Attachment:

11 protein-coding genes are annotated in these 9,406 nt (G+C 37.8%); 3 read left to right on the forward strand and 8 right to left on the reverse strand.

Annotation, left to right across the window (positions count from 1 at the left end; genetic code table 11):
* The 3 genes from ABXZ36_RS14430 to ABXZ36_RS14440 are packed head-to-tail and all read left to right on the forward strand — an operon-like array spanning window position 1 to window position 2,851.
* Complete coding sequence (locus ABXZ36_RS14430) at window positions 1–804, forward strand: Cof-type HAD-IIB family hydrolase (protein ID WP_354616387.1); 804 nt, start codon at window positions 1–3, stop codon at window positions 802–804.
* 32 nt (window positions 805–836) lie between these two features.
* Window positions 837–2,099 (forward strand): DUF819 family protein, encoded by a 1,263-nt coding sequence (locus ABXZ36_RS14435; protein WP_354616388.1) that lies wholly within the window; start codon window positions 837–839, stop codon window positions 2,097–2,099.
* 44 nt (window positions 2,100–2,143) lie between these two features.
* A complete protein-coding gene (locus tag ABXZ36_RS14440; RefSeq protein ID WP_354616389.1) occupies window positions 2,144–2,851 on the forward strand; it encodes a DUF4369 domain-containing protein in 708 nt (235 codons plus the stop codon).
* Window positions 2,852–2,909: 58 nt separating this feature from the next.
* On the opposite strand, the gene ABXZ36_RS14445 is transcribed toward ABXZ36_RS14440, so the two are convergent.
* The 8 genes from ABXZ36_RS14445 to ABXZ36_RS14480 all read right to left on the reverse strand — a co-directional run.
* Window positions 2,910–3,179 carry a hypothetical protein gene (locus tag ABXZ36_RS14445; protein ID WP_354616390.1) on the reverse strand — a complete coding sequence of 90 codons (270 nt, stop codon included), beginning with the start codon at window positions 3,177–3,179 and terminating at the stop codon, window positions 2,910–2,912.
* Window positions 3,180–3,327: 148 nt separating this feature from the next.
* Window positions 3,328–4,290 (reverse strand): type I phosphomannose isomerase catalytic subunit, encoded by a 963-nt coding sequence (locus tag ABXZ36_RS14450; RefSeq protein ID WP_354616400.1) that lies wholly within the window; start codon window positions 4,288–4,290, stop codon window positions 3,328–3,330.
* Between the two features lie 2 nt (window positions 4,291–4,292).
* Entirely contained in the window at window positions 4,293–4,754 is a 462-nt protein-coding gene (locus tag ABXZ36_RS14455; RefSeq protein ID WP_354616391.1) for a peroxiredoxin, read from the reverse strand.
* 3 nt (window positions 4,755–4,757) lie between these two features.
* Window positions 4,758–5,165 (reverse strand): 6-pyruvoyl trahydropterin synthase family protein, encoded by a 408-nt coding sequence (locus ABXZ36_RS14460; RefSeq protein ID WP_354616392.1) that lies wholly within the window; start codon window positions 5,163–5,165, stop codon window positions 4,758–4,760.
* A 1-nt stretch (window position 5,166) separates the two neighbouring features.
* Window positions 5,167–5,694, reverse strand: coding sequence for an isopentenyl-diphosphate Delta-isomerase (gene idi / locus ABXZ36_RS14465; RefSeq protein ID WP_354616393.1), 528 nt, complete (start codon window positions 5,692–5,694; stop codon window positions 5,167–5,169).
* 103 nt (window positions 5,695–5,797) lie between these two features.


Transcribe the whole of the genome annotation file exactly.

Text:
11 protein-coding genes are annotated in these 9,406 nt (G+C 37.8%); 3 read left to right on the forward strand and 8 right to left on the reverse strand.

Annotation, left to right across the window (positions count from 1 at the left end; genetic code table 11):
* The 3 genes from ABXZ36_RS14430 to ABXZ36_RS14440 are packed head-to-tail and all read left to right on the forward strand — an operon-like array spanning window position 1 to window position 2,851.
* Complete coding sequence (locus ABXZ36_RS14430) at window positions 1–804, forward strand: Cof-type HAD-IIB family hydrolase (protein ID WP_354616387.1); 804 nt, start codon at window positions 1–3, stop codon at window positions 802–804.
* 32 nt (window positions 805–836) lie between these two features.
* Window positions 837–2,099 (forward strand): DUF819 family protein, encoded by a 1,263-nt coding sequence (locus ABXZ36_RS14435; protein WP_354616388.1) that lies wholly within the window; start codon window positions 837–839, stop codon window positions 2,097–2,099.
* 44 nt (window positions 2,100–2,143) lie between these two features.
* A complete protein-coding gene (locus tag ABXZ36_RS14440; RefSeq protein ID WP_354616389.1) occupies window positions 2,144–2,851 on the forward strand; it encodes a DUF4369 domain-containing protein in 708 nt (235 codons plus the stop codon).
* Window positions 2,852–2,909: 58 nt separating this feature from the next.
* On the opposite strand, the gene ABXZ36_RS14445 is transcribed toward ABXZ36_RS14440, so the two are convergent.
* The 8 genes from ABXZ36_RS14445 to ABXZ36_RS14480 all read right to left on the reverse strand — a co-directional run.
* Window positions 2,910–3,179 carry a hypothetical protein gene (locus tag ABXZ36_RS14445; protein ID WP_354616390.1) on the reverse strand — a complete coding sequence of 90 codons (270 nt, stop codon included), beginning with the start codon at window positions 3,177–3,179 and terminating at the stop codon, window positions 2,910–2,912.
* Window positions 3,180–3,327: 148 nt separating this feature from the next.
* Window positions 3,328–4,290 (reverse strand): type I phosphomannose isomerase catalytic subunit, encoded by a 963-nt coding sequence (locus tag ABXZ36_RS14450; RefSeq protein ID WP_354616400.1) that lies wholly within the window; start codon window positions 4,288–4,290, stop codon window positions 3,328–3,330.
* Between the two features lie 2 nt (window positions 4,291–4,292).
* Entirely contained in the window at window positions 4,293–4,754 is a 462-nt protein-coding gene (locus tag ABXZ36_RS14455; RefSeq protein ID WP_354616391.1) for a peroxiredoxin, read from the reverse strand.
* 3 nt (window positions 4,755–4,757) lie between these two features.
* Window positions 4,758–5,165 (reverse strand): 6-pyruvoyl trahydropterin synthase family protein, encoded by a 408-nt coding sequence (locus ABXZ36_RS14460; RefSeq protein ID WP_354616392.1) that lies wholly within the window; start codon window positions 5,163–5,165, stop codon window positions 4,758–4,760.
* A 1-nt stretch (window position 5,166) separates the two neighbouring features.
* Window positions 5,167–5,694, reverse strand: coding sequence for an isopentenyl-diphosphate Delta-isomerase (gene idi / locus ABXZ36_RS14465; RefSeq protein ID WP_354616393.1), 528 nt, complete (start codon window positions 5,692–5,694; stop codon window positions 5,167–5,169).
* 103 nt (window positions 5,695–5,797) lie between these two features.